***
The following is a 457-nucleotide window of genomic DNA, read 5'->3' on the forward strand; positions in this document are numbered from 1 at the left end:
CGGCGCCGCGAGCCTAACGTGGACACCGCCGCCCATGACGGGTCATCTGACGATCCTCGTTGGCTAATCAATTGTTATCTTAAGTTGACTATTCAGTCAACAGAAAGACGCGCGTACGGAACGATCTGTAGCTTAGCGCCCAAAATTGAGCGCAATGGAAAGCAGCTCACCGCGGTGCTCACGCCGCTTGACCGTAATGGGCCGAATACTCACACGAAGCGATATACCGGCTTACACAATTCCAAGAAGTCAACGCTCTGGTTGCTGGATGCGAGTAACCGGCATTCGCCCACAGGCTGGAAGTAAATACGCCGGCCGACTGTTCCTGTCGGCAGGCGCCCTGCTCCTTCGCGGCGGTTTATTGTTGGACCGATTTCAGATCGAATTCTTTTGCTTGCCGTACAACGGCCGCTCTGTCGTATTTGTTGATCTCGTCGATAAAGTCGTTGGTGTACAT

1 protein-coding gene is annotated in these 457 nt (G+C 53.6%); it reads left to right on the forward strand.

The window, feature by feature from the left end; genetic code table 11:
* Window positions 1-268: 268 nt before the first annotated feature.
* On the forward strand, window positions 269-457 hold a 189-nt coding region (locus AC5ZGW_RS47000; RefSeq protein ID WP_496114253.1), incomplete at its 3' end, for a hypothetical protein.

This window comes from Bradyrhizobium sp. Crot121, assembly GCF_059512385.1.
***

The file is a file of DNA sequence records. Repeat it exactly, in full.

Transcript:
The following is a 457-nucleotide window of genomic DNA, read 5'->3' on the forward strand; positions in this document are numbered from 1 at the left end:
CGGCGCCGCGAGCCTAACGTGGACACCGCCGCCCATGACGGGTCATCTGACGATCCTCGTTGGCTAATCAATTGTTATCTTAAGTTGACTATTCAGTCAACAGAAAGACGCGCGTACGGAACGATCTGTAGCTTAGCGCCCAAAATTGAGCGCAATGGAAAGCAGCTCACCGCGGTGCTCACGCCGCTTGACCGTAATGGGCCGAATACTCACACGAAGCGATATACCGGCTTACACAATTCCAAGAAGTCAACGCTCTGGTTGCTGGATGCGAGTAACCGGCATTCGCCCACAGGCTGGAAGTAAATACGCCGGCCGACTGTTCCTGTCGGCAGGCGCCCTGCTCCTTCGCGGCGGTTTATTGTTGGACCGATTTCAGATCGAATTCTTTTGCTTGCCGTACAACGGCCGCTCTGTCGTATTTGTTGATCTCGTCGATAAAGTCGTTGGTGTACAT

1 protein-coding gene is annotated in these 457 nt (G+C 53.6%); it reads left to right on the forward strand.

The window, feature by feature from the left end; genetic code table 11:
* Window positions 1-268: 268 nt before the first annotated feature.
* On the forward strand, window positions 269-457 hold a 189-nt coding region (locus AC5ZGW_RS47000; RefSeq protein ID WP_496114253.1), incomplete at its 3' end, for a hypothetical protein.

This window comes from Bradyrhizobium sp. Crot121, assembly GCF_059512385.1.